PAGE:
Gender Neutral Bathrooms
Imagine if you were told to go into a bathroom of a gender that you don’t identify with? So a female would have to go into the men’s restroom and a male would have to go into a women’s restroom. Imagine that feeling. You could feel uncomfortable, scared, or confused. That may be what it feels like for a gender neutral person or a transgender person whenever they use a public restroom. The lack of gender neutral bathrooms here at Tam could make people feel unwelcome here because they feel like they aren’t represented properly and they feel like they can’t properly be themselves.
I have a friend who I met at camp. Their name is Kirby and they are gender neutral. Kirby is average in height with short, dark, curly hair. Our cabin did everything they could to make them feel welcome and safe. We made sure to use Kirby’s correct pronouns and changed our cabin name from G-11, the G standing for girl, to AG-11; the AG standing for all genders. There was a big factor that we couldn’t control and that was there were no gender neutral bathrooms at that camp. Kirby was forced to go into the girls bathroom when they needed to use the toilet, to brush their, teeth, and to take a shower. No matter how hard our cabin tried to make Kirby feel comfortable, there was still a gut feeling that Kirby didn’t feel totally included because of the lack of gender neutral bathrooms.
Gender neutral bathrooms, also known as unisex bathrooms or all gender bathrooms, are bathrooms that someone of any gender can use. California governor Jerry Brown signed the bill AB1732 on September 29, 2016 which requires that businesses and governments post signs on single occupancy restrooms indicating that they are gender neutral bathrooms. By March 1, 2017, every business should have those signs up. Since Tam is a government run institution, they will need to put signs. Tam would benefit from gender neutral bathrooms because they could make the Tam community more inclusive and make people feel safer at school.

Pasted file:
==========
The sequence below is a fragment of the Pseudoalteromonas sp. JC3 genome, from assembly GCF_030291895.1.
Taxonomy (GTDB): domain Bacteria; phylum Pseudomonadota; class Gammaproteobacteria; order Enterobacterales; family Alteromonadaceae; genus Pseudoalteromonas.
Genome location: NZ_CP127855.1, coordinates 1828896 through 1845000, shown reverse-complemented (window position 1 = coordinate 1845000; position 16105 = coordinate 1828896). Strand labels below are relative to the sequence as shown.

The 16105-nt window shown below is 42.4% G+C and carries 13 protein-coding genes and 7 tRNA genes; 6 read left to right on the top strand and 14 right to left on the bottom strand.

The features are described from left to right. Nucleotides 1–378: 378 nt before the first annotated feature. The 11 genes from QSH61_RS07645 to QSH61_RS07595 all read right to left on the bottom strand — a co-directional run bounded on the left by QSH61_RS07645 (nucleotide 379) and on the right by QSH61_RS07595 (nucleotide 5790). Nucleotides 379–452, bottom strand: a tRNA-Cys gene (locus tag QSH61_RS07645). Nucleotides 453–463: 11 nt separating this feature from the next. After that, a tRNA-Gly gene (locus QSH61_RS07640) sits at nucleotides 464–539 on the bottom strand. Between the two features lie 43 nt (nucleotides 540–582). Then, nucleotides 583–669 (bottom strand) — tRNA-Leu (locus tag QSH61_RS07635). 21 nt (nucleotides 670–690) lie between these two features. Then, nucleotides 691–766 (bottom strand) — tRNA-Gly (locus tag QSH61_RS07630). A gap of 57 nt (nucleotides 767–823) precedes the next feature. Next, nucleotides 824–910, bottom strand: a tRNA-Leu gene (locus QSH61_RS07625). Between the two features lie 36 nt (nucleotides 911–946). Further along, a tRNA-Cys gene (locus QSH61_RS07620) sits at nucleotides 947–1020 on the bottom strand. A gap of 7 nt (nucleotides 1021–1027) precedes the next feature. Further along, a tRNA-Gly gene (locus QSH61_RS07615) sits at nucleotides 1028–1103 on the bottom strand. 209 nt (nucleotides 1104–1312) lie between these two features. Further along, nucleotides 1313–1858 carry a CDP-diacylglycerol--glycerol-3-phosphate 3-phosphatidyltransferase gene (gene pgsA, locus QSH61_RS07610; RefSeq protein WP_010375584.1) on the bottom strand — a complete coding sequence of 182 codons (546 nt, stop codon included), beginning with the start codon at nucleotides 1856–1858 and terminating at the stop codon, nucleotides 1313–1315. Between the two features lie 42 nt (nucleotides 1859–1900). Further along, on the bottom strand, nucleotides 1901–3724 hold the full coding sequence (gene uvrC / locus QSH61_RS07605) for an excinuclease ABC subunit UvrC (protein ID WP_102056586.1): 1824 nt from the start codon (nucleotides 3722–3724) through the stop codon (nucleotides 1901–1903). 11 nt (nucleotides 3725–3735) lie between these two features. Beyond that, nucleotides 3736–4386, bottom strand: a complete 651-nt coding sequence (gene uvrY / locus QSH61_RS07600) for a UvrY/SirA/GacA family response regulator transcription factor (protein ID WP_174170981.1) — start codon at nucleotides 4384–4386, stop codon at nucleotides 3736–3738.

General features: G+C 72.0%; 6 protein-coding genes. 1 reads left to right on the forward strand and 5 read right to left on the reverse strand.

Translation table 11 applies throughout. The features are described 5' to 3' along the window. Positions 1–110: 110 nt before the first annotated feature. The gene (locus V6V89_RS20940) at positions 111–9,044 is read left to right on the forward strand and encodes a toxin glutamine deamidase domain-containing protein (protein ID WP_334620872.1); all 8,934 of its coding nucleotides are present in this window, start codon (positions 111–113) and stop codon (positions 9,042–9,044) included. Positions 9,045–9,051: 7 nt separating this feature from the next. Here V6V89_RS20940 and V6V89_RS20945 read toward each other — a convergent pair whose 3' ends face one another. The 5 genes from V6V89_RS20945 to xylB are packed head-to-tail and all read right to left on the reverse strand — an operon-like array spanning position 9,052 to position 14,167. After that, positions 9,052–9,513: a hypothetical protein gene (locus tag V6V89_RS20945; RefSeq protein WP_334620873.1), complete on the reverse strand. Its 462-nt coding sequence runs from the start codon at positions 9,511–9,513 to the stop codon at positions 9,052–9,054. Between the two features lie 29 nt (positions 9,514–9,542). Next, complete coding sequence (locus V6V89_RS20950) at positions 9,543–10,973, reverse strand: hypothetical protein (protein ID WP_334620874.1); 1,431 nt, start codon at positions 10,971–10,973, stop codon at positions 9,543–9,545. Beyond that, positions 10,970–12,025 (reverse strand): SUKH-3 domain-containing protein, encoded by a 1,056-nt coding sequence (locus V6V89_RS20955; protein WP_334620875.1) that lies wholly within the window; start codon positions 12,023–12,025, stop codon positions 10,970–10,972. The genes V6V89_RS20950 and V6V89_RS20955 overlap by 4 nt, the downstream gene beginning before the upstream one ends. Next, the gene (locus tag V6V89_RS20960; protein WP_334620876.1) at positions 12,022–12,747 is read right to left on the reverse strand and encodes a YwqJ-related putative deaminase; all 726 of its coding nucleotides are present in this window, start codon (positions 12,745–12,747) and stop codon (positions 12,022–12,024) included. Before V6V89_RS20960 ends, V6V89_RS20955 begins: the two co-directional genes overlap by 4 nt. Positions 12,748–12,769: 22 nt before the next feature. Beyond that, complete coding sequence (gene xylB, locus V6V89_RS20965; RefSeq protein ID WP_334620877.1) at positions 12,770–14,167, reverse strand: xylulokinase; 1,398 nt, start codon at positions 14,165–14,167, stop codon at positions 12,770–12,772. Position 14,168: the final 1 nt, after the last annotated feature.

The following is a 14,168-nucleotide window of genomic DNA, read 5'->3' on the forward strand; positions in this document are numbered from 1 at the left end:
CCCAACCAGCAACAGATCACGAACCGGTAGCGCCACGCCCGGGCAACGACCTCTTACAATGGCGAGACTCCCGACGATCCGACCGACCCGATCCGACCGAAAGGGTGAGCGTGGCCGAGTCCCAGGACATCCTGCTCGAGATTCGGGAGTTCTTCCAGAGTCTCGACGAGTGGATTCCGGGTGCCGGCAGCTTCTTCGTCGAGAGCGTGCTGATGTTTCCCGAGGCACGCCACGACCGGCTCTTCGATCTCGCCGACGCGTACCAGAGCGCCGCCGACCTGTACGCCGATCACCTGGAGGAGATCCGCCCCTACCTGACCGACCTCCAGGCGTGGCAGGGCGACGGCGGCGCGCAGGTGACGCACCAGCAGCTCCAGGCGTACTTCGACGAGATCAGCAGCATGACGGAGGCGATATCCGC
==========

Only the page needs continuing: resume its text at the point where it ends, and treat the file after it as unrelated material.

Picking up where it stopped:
Designating gender neutral bathrooms would make Tam more welcoming to all genders. Not only are people recognizing the common male and female genders, but people would start to realize that there are more than two genders at this school. To name a few other genders, students might be unaware that there are gender neutral, transgender, and gender fluid.
An article on youth and students by transequality.org said, “A national survey by GLSEN has found that 75% of transgender youth feel unsafe at school, and those who are able to persevere had significantly lower GPAs, were more likely to miss school out of concern for their safety, and were less likely to plan on continuing their education.” This shows that people who don’t identify their birth sex can feel unsafe at school which leads to them putting lower effort into their studies and their plans for education after college. However, the bill AB1266 in California was passed by Jerry Brown stating that transgender youth can use any bathrooms that they felt they identified with and chose what sports teams they participated that matches their gender identity. That bill took effect on January 1, 2014 yet still students still face hostility and prejudice when walking into a bathroom.
According to The Huffington Post, there are over 150 schools that have gender neutral bathrooms. Tam could join them and by doing so make people feel more safe, included, and invested in Tam.